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Opinions Sept. 5, 2012

September 5, 2012
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The following 7th Circuit Court of Appeals opinion was posted after IL deadline Tuesday:
Victor George v. Junior Achievement of Central Indiana Inc.
11-3291
U.S. District Court, Southern District of Indiana, Indianapolis Division, Judge Jane Magnus-Stinson.
Civil. Vacates grant of Junior Achievement’s motion for summary judgment on the Employment Retirement Income Security Act claim and dismissal of George’s state-law claims without prejudice. The District Court must decide whether there is some other ground on which the case may be resolved short of trial or whether a trial on causation is necessary.  

Wednesday’s opinions
7th Circuit Court of Appeals posted no Indiana opinions at IL deadline.

Indiana Supreme Court and Tax Court posted no opinions at IL deadline.

Indiana Court of Appeals

Cody B. Honeycutt v. State of Indiana
92A04-1203-CR-149
Criminal. Reverses denial of motion to dismiss charges on grounds that they were barred by the Successive Prosecution Statute. Because the four charges were supported by probable cause and based on a series of acts so connected that they constituted parts of a single scheme or plan, they should have been charged in a single prosecution.

Napoleon Gracia, Sr. v. State of Indiana
34A04-1112-CR-667
Criminal. Affirms convictions of Class C felony disarming of a law enforcement officer, Class A misdemeanor battery, and Class A misdemeanor resisting law enforcement. While the filing of charges in Howard Superior Court I was an error, Gracia did not object to the filing and was unable to show fundamental error. He is also not entitled to the jury instruction on excessive use of force by police and his sentence is appropriate.

William LaShun Caples v. State of Indiana (NFP)
45A04-1202-CR-69
Criminal. Affirms denial of Caples’ motion to set aside jury verdict convicting him of three counts of Class A felony child molesting.

Charles Blakemore v. State of Indiana (NFP)
49A02-1201-CR-77
Criminal. Affirms denial of motion to correct erroneous sentence.

Najee S. Blackman v. State of Indiana (NFP)
34A02-1203-CR-335
Criminal. Affirms denial of motion to correct erroneous sentence.

Estate of Lewis G. Mark, Deceased, and Evelyn J. Mark v. 1st Source Bank (NFP)
71A03-1203-MF-143
Mortgage foreclosure. Affirms summary judgment for 1st Source as to its foreclosure complaint.

In the Matter of Term. of the Parent-Child Rel. of: D.H., C.H., & A.H.; and D.M. v. The Indiana Dept. of Child Services (NFP)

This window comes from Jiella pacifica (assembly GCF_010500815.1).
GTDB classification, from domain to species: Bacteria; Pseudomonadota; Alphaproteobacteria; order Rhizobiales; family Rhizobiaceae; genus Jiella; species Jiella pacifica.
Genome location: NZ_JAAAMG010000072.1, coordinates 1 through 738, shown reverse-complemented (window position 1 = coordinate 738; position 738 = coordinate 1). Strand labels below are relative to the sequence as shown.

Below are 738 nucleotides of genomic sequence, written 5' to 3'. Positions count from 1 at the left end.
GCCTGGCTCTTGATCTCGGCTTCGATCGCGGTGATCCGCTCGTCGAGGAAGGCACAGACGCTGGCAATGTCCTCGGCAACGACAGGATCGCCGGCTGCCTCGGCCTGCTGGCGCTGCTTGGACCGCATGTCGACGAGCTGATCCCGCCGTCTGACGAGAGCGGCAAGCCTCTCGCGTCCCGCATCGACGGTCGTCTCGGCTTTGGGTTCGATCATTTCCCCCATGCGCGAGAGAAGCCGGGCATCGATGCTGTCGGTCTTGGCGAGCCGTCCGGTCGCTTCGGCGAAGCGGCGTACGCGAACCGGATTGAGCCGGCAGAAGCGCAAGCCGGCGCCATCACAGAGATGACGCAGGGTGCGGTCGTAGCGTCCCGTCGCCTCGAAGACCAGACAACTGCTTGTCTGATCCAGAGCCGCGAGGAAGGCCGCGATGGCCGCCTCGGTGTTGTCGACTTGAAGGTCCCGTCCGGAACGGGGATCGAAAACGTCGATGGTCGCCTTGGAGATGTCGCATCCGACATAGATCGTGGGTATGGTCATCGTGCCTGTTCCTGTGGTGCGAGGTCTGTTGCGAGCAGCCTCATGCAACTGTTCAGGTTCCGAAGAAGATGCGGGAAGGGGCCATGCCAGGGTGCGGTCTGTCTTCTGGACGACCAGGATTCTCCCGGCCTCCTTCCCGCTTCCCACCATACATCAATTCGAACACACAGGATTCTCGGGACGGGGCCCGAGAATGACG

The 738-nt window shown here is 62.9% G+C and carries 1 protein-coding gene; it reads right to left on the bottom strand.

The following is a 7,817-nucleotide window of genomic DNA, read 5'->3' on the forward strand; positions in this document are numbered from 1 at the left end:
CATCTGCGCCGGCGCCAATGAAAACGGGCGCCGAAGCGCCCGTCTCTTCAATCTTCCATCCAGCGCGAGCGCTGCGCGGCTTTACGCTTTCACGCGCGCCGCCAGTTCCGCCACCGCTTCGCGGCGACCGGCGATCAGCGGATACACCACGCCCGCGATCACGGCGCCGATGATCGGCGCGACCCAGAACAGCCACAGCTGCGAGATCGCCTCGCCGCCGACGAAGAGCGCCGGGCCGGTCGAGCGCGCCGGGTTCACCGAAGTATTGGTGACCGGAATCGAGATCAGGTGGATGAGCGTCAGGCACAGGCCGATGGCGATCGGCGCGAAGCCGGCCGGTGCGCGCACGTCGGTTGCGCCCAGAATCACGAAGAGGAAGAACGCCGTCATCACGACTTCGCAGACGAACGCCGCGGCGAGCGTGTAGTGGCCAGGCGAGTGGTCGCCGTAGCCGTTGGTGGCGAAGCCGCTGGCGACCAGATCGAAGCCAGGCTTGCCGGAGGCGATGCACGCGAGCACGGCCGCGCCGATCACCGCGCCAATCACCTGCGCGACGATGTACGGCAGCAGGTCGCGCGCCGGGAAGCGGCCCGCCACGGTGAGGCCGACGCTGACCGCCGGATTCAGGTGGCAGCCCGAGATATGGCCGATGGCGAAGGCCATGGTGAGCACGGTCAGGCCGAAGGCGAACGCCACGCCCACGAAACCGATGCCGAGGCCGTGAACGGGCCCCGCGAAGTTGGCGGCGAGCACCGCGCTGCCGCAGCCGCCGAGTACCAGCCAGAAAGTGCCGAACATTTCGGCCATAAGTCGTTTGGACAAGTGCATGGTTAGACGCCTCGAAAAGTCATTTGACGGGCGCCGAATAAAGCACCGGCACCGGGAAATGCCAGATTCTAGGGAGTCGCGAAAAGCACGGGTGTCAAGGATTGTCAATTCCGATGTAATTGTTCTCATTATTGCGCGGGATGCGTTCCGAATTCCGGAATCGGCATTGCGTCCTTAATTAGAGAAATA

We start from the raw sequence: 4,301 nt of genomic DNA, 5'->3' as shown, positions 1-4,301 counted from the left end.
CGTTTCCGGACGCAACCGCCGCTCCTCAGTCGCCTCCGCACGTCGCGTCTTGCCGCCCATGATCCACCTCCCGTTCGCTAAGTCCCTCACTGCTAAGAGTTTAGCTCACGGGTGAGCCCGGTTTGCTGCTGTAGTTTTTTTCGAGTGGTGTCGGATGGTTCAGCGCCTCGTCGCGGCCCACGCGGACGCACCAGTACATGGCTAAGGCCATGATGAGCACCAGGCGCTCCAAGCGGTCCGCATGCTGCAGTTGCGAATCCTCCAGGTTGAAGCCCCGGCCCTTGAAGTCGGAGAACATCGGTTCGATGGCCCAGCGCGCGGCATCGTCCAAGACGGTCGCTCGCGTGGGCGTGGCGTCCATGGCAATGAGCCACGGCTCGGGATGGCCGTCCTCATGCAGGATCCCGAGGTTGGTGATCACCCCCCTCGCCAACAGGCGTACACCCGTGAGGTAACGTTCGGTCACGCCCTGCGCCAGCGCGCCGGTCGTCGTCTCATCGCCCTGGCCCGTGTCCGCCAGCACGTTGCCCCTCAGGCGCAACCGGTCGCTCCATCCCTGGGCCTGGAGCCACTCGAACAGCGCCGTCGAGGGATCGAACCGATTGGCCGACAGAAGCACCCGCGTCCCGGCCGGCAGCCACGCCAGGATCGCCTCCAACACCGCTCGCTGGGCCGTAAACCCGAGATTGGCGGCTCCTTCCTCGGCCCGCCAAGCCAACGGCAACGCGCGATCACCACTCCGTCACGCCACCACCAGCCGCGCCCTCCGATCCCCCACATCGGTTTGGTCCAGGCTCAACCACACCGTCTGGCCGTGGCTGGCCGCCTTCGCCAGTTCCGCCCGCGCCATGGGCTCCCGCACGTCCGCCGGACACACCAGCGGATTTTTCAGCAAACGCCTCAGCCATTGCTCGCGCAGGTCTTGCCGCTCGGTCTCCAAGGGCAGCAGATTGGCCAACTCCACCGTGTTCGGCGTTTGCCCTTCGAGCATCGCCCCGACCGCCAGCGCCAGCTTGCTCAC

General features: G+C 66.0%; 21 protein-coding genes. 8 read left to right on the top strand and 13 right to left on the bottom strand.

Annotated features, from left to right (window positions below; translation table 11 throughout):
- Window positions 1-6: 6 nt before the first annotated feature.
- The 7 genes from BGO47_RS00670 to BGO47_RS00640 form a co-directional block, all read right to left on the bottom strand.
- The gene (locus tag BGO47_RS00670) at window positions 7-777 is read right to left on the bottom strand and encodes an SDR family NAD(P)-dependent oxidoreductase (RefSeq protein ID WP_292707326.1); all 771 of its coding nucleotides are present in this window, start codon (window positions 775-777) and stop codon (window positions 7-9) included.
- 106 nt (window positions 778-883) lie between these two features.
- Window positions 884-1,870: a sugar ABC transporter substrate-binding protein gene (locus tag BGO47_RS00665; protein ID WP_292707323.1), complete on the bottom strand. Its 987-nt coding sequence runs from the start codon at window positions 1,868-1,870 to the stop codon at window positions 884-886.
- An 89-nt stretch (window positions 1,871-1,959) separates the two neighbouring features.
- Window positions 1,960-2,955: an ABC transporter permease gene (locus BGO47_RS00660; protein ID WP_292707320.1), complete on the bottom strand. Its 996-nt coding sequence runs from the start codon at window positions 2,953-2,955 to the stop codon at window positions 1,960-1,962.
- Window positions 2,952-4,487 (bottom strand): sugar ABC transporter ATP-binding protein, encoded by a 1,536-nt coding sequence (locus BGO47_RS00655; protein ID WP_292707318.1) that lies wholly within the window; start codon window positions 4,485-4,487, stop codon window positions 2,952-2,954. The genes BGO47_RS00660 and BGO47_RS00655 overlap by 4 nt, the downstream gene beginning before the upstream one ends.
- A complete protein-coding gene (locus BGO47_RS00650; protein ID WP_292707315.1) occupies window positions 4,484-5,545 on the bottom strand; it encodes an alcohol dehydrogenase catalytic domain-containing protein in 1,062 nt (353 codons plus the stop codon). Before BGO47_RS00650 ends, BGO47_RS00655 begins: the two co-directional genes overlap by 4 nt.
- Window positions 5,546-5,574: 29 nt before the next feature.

54A05-1202-JT-56
Juvenile termination of rights. Affirms involuntary termination of parental rights.

In the Matter of the Term. of the Parent-Child Rel. of: Z.B., G.B., K.B., & S.B.; and T.S. v. Indiana Dept. of Child Services (NFP)
64A03-1201-JT-31
Juvenile termination of rights. Affirms termination of parental rights.
 

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  1. The practitioners and judges who hail E-filing as the Saviour of the West need to contain their respective excitements. E-filing is federal court requires the practitioner to cram his motion practice into pigeonholes created by IT people. Compound motions or those seeking alternative relief are effectively barred, unless the practitioner wants to receive a tart note from some functionary admonishing about the "problem". E-filing is just another method by which courts and judges transfer their burden to practitioners, who are the really the only powerless components of the system. Of COURSE it is easier for the court to require all of its imput to conform to certain formats, but this imposition does NOT improve the quality of the practice of law and does NOT improve the ability of the practitioner to advocate for his client or to fashion pleadings that exactly conform to his client's best interests. And we should be very wary of the disingenuous pablum about the costs. The courts will find a way to stick it to the practitioner. Lake County is a VERY good example of this rapaciousness. Any one who does not believe this is invited to review the various special fees that system imposes upon practitioners- as practitioners- and upon each case ON TOP of the court costs normal in every case manually filed. Jurisprudence according to Aldous Huxley.

  2. Any attorneys who practice in federal court should be able to say the same as I can ... efiling is great. I have been doing it in fed court since it started way back. Pacer has its drawbacks, but the ability to hit an e-docket and pull up anything and everything onscreen is a huge plus for a litigator, eps the sole practitioner, who lacks a filing clerk and the paralegal support of large firms. Were I an Indiana attorney I would welcome this great step forward.

  3. Can we get full disclosure on lobbyist's payments to legislatures such as Mr Buck? AS long as there are idiots that are disrespectful of neighbors and intent on shooting fireworks every night, some kind of regulations are needed.

  4. I am the mother of the child in this case. My silence on the matter was due to the fact that I filed, both in Illinois and Indiana, child support cases. I even filed supporting documentation with the Indiana family law court. Not sure whether this information was provided to the court of appeals or not. Wish the case was done before moving to Indiana, because no matter what, there is NO WAY the state of Illinois would have allowed an appeal on a child support case!

  5. "No one is safe when the Legislature is in session."

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